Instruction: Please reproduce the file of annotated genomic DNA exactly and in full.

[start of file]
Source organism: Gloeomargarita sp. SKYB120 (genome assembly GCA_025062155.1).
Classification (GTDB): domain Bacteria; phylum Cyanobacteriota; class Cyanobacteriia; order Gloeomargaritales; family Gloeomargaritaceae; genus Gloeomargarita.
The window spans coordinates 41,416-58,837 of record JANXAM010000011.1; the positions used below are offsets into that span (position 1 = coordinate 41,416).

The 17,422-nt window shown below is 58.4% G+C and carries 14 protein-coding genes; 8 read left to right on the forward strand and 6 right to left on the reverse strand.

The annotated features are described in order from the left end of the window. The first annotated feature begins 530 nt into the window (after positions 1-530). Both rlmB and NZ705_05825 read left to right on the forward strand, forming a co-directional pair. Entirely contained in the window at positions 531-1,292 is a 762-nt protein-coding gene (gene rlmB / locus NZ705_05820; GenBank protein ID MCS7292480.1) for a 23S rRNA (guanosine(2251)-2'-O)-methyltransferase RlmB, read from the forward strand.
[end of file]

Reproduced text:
Source organism: Gloeomargarita sp. SKYB120 (genome assembly GCA_025062155.1).
Classification (GTDB): domain Bacteria; phylum Cyanobacteriota; class Cyanobacteriia; order Gloeomargaritales; family Gloeomargaritaceae; genus Gloeomargarita.
The window spans coordinates 41,416-58,837 of record JANXAM010000011.1; the positions used below are offsets into that span (position 1 = coordinate 41,416).

The 17,422-nt window shown below is 58.4% G+C and carries 14 protein-coding genes; 8 read left to right on the forward strand and 6 right to left on the reverse strand.

The annotated features are described in order from the left end of the window. The first annotated feature begins 530 nt into the window (after positions 1-530). Both rlmB and NZ705_05825 read left to right on the forward strand, forming a co-directional pair. Entirely contained in the window at positions 531-1,292 is a 762-nt protein-coding gene (gene rlmB / locus NZ705_05820; GenBank protein ID MCS7292480.1) for a 23S rRNA (guanosine(2251)-2'-O)-methyltransferase RlmB, read from the forward strand.